U research ties enzyme to cancer-causing DNA mutations

University of Minnesota researchers have discovered a single human enzyme that they say is a major source of cancer-causing DNA mutations.

The enzyme, called APOBEC3B, is present in low levels in most healthy tissues. Its primary function is to protect cells from dangerous viruses. But U of M researchers have discovered that the enzyme can also be harmful.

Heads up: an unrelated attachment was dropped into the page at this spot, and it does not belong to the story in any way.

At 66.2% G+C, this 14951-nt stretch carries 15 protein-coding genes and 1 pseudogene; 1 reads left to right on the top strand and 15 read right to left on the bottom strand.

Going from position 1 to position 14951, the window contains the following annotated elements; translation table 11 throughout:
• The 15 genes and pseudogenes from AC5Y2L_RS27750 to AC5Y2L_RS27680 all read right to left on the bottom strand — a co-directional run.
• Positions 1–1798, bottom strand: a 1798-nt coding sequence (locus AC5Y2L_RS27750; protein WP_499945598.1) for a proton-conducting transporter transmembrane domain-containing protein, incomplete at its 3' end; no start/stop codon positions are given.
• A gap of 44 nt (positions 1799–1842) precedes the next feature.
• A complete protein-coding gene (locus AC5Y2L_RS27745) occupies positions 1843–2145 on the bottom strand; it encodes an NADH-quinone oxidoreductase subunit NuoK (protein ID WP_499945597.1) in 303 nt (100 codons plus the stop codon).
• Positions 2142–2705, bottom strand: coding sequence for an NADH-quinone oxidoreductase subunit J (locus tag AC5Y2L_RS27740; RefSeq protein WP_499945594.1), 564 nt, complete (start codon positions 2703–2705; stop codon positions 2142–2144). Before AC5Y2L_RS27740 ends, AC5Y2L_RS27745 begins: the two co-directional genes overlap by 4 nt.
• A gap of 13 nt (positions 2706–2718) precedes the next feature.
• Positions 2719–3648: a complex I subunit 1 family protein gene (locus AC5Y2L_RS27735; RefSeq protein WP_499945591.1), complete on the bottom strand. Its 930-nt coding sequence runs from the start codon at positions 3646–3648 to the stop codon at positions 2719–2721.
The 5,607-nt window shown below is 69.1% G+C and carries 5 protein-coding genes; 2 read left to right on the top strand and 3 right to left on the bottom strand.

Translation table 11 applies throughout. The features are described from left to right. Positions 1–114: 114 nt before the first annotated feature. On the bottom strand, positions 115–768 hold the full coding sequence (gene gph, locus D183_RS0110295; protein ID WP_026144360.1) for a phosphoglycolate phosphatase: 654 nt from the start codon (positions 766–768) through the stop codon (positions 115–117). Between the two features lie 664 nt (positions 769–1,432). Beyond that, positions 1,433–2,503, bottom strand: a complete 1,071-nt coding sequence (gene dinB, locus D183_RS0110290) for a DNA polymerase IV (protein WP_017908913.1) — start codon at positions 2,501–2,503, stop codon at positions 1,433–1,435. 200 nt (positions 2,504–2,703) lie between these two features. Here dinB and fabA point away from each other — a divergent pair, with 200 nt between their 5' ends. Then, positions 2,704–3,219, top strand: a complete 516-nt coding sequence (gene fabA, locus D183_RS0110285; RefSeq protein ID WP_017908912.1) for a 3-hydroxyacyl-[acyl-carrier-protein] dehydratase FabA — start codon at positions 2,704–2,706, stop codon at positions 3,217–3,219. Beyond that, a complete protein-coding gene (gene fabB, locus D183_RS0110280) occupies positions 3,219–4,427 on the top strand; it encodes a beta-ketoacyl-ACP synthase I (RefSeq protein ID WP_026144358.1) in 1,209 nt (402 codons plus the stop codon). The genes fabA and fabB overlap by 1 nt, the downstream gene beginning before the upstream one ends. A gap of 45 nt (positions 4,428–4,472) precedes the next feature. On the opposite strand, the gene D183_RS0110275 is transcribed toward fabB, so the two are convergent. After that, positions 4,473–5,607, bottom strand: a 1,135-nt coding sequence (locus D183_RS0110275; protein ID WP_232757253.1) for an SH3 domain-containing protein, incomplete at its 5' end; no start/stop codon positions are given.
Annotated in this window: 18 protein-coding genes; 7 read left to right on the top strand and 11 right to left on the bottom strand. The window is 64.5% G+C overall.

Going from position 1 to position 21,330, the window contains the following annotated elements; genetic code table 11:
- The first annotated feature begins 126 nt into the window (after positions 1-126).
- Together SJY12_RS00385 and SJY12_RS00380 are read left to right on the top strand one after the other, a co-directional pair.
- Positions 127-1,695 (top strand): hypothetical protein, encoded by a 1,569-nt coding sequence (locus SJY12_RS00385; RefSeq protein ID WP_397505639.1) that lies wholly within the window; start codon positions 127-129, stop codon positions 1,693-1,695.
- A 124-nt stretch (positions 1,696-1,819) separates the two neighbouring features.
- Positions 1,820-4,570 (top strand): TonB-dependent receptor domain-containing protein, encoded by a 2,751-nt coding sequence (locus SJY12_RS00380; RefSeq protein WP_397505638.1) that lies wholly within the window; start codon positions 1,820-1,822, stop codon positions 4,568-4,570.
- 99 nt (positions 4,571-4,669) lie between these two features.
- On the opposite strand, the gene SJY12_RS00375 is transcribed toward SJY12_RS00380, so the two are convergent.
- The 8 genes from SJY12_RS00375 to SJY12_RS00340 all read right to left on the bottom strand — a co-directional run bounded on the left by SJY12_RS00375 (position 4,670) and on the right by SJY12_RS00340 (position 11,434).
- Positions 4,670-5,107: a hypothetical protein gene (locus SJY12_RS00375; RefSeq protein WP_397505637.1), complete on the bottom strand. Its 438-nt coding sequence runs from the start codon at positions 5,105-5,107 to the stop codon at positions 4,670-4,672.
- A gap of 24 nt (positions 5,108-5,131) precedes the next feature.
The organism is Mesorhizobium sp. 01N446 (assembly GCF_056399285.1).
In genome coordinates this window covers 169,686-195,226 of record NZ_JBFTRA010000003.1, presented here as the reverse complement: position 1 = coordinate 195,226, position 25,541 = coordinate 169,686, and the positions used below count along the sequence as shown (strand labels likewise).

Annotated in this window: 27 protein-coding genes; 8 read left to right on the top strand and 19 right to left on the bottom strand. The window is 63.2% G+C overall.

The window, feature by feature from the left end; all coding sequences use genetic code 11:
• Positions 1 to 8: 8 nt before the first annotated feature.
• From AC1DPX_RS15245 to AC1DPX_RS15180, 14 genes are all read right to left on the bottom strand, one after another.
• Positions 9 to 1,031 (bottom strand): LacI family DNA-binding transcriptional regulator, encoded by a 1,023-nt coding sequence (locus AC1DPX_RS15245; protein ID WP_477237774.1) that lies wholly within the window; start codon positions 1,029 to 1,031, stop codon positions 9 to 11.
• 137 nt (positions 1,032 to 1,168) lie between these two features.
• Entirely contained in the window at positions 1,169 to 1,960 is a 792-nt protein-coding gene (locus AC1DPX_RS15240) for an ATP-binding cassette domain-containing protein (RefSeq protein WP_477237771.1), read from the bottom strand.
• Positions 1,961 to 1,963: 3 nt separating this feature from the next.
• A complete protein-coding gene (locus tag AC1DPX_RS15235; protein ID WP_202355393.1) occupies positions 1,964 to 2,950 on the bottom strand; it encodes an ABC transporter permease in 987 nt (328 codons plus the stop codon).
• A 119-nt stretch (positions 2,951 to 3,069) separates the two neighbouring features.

They found significantly elevated levels of the antiviral protein in a half dozen types of cancer, including cancer of the breast, bladder, cervix, head, neck and lungs. They also found that mutation patterns in those cancers matched unique marks associated with the enzyme.

Professor Reuben Harris, who led the study, says the enzyme may be a greater source of cancer-causing mutations than UV rays from the sun and chemicals from smoking. Harris hopes to find a way to block the enzyme from mutating DNA, just as sunscreen blocks mutations that lead to melanoma.

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